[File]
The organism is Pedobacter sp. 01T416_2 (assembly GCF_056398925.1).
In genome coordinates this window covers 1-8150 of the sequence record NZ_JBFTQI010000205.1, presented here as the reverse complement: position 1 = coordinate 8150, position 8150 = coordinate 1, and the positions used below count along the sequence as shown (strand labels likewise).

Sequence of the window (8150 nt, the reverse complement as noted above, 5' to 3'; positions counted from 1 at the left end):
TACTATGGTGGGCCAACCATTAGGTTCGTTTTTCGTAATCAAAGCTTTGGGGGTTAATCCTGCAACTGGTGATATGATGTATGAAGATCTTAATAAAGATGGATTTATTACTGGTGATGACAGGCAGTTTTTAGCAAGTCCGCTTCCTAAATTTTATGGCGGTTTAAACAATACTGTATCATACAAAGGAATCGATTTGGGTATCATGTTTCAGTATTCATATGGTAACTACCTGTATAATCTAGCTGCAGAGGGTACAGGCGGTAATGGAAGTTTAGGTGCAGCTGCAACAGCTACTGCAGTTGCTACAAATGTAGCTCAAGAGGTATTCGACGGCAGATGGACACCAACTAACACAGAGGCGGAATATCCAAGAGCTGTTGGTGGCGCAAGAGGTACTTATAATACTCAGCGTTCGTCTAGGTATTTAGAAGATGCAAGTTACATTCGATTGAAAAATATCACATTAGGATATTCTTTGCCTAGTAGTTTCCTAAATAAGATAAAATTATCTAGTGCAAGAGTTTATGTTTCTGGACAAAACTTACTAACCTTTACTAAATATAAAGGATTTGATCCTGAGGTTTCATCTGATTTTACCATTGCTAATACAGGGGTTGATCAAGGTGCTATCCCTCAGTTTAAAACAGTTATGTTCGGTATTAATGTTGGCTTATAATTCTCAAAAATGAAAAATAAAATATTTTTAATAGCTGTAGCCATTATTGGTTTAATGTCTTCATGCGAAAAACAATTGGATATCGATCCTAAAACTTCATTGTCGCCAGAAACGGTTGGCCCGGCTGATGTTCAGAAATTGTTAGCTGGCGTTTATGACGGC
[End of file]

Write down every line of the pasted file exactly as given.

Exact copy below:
The organism is Pedobacter sp. 01T416_2 (assembly GCF_056398925.1).
In genome coordinates this window covers 1-8150 of the sequence record NZ_JBFTQI010000205.1, presented here as the reverse complement: position 1 = coordinate 8150, position 8150 = coordinate 1, and the positions used below count along the sequence as shown (strand labels likewise).

Sequence of the window (8150 nt, the reverse complement as noted above, 5' to 3'; positions counted from 1 at the left end):
TACTATGGTGGGCCAACCATTAGGTTCGTTTTTCGTAATCAAAGCTTTGGGGGTTAATCCTGCAACTGGTGATATGATGTATGAAGATCTTAATAAAGATGGATTTATTACTGGTGATGACAGGCAGTTTTTAGCAAGTCCGCTTCCTAAATTTTATGGCGGTTTAAACAATACTGTATCATACAAAGGAATCGATTTGGGTATCATGTTTCAGTATTCATATGGTAACTACCTGTATAATCTAGCTGCAGAGGGTACAGGCGGTAATGGAAGTTTAGGTGCAGCTGCAACAGCTACTGCAGTTGCTACAAATGTAGCTCAAGAGGTATTCGACGGCAGATGGACACCAACTAACACAGAGGCGGAATATCCAAGAGCTGTTGGTGGCGCAAGAGGTACTTATAATACTCAGCGTTCGTCTAGGTATTTAGAAGATGCAAGTTACATTCGATTGAAAAATATCACATTAGGATATTCTTTGCCTAGTAGTTTCCTAAATAAGATAAAATTATCTAGTGCAAGAGTTTATGTTTCTGGACAAAACTTACTAACCTTTACTAAATATAAAGGATTTGATCCTGAGGTTTCATCTGATTTTACCATTGCTAATACAGGGGTTGATCAAGGTGCTATCCCTCAGTTTAAAACAGTTATGTTCGGTATTAATGTTGGCTTATAATTCTCAAAAATGAAAAATAAAATATTTTTAATAGCTGTAGCCATTATTGGTTTAATGTCTTCATGCGAAAAACAATTGGATATCGATCCTAAAACTTCATTGTCGCCAGAAACGGTTGGCCCGGCTGATGTTCAGAAATTGTTAGCTGGCGTTTATGACGGC